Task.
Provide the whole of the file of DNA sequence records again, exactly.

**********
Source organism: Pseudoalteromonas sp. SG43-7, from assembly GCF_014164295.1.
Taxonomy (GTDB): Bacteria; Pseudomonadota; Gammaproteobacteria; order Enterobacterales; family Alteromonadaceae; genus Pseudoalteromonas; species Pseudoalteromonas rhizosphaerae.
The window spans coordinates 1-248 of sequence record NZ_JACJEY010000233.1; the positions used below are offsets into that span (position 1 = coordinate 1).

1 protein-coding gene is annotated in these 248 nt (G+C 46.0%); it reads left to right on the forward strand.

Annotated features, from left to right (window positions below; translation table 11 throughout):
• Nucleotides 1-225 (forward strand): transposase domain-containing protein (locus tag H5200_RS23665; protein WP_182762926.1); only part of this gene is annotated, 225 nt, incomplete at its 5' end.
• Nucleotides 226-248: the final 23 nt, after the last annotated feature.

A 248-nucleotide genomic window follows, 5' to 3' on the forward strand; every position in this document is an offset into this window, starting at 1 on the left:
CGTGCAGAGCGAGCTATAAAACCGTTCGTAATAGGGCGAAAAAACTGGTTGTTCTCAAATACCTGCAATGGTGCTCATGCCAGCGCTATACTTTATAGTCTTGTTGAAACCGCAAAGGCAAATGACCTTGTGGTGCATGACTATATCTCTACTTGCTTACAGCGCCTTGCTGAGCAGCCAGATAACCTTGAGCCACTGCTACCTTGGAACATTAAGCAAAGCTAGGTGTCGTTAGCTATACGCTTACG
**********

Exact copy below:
Source organism: Pseudoalteromonas sp. SG43-7, from assembly GCF_014164295.1.
Taxonomy (GTDB): Bacteria; Pseudomonadota; Gammaproteobacteria; order Enterobacterales; family Alteromonadaceae; genus Pseudoalteromonas; species Pseudoalteromonas rhizosphaerae.
The window spans coordinates 1-248 of sequence record NZ_JACJEY010000233.1; the positions used below are offsets into that span (position 1 = coordinate 1).

1 protein-coding gene is annotated in these 248 nt (G+C 46.0%); it reads left to right on the forward strand.

Annotated features, from left to right (window positions below; translation table 11 throughout):
• Nucleotides 1-225 (forward strand): transposase domain-containing protein (locus tag H5200_RS23665; protein WP_182762926.1); only part of this gene is annotated, 225 nt, incomplete at its 5' end.
• Nucleotides 226-248: the final 23 nt, after the last annotated feature.

A 248-nucleotide genomic window follows, 5' to 3' on the forward strand; every position in this document is an offset into this window, starting at 1 on the left:
CGTGCAGAGCGAGCTATAAAACCGTTCGTAATAGGGCGAAAAAACTGGTTGTTCTCAAATACCTGCAATGGTGCTCATGCCAGCGCTATACTTTATAGTCTTGTTGAAACCGCAAAGGCAAATGACCTTGTGGTGCATGACTATATCTCTACTTGCTTACAGCGCCTTGCTGAGCAGCCAGATAACCTTGAGCCACTGCTACCTTGGAACATTAAGCAAAGCTAGGTGTCGTTAGCTATACGCTTACG